When the project is completed and installed, we review it to make sure that our client is happy and satisfied with the results. My strengths are in planning and detailing, in addition to color and project management. We do a lot of renovations of older properties as well as the design of kitchens and baths, all of which require excellent architectural planning and detail skills.

RE: Do you establish a long-term relationship with your clients?

Drysdale: I have been lucky enough to have several clients who have hired me for follow-up on projects and new houses, often out of town. For one family, I have actually done 11 projects. I strive to always remember whose house it is theirs, not mine. Strive to teach and engage your clients and make the project theirs. I believe that good work is always recognized, not only by your clients, but by the professional community in
which we practice.

RE: How do you manage a balance between your opinions and your client’s opinions and styles?

Drysdale: As designers, we need to remember that we are designing for others, so having them
first and foremost in your mind while designing is essential. In every project, and with every designer, there are suggestions made by the designer that are made and not taken. My responsibility is to just come up with another idea. The goal is to meet the clients’ needs while not compromising your own standards of quality and excellence.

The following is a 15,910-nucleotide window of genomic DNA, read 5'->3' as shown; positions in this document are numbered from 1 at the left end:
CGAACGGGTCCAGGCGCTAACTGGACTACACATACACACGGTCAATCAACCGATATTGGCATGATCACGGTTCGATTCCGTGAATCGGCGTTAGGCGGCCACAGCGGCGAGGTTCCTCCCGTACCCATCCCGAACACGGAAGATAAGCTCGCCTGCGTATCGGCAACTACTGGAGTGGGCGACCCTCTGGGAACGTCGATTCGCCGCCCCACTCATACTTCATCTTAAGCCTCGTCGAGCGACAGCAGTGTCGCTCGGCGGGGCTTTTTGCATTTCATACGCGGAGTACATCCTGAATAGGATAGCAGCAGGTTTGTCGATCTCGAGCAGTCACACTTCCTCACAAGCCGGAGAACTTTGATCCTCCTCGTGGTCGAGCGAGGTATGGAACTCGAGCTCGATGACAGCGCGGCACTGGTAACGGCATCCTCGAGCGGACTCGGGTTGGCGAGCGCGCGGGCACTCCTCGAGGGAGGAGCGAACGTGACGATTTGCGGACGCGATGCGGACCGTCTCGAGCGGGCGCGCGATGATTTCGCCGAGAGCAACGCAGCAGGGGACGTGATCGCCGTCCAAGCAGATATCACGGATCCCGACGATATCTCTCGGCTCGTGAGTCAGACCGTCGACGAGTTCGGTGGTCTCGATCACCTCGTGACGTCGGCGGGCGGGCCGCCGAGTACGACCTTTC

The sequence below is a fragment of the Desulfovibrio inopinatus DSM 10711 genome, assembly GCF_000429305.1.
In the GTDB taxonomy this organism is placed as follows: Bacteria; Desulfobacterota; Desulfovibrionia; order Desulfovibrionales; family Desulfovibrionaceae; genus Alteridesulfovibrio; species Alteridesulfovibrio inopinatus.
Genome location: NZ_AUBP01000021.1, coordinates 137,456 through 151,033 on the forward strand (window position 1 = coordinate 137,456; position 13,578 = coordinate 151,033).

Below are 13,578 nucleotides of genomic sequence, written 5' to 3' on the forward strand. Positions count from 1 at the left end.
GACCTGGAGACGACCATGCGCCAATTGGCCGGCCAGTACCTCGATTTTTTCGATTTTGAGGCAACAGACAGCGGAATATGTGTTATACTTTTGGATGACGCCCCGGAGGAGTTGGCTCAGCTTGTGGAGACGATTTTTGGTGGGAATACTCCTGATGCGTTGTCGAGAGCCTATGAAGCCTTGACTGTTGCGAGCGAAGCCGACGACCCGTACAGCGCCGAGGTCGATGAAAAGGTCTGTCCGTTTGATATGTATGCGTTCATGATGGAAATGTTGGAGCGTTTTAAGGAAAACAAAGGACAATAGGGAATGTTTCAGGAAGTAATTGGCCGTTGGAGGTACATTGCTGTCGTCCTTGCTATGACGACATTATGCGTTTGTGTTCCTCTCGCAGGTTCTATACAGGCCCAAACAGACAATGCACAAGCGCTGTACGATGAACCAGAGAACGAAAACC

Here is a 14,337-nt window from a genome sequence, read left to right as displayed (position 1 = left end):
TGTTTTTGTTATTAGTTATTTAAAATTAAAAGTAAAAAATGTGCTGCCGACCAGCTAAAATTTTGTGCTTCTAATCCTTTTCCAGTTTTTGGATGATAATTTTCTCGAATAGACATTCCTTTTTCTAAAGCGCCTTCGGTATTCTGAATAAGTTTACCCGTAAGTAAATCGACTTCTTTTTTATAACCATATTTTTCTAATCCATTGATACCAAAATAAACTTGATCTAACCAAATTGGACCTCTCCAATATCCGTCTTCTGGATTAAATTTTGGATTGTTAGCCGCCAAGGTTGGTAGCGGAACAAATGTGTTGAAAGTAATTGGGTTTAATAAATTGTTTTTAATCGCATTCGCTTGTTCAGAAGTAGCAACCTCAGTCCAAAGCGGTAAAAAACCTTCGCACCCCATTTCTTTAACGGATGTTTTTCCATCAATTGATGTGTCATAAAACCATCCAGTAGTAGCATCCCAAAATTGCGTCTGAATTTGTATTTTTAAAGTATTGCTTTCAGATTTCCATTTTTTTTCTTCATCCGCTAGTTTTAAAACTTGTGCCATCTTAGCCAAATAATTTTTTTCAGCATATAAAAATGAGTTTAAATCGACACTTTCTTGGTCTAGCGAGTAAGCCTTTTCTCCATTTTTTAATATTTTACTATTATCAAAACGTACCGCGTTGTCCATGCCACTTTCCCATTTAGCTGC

RE: As Director of the firm what are your responsibilities?

Drysdale: I am in charge of all aspects of my business from marketing and management to art and design direction, the development of drawings, coordination with the clients and contractors, hiring and firing, and publications as well, as social media.

RE: How do you coordinate and work with contractors and other consultants?

Drysdale: Collaboration is essential in my field whether it is with a structural or mechanical
engineer, general contractor or specialty subcontractors, such as cabinet makers or tile and stone installers and fabricators. And the same can be said for furniture manufacturers, window treatment makers, rug designers, sound and lighting. You have to work as a team and recognize the value that others bring to the project. Work. It
takes a village, as they say.

RE: How long does it take you to finish a project considering the scope of your work and the variety of projects?

Drysdale: Projects take from six months to several years. It really depends on the scope and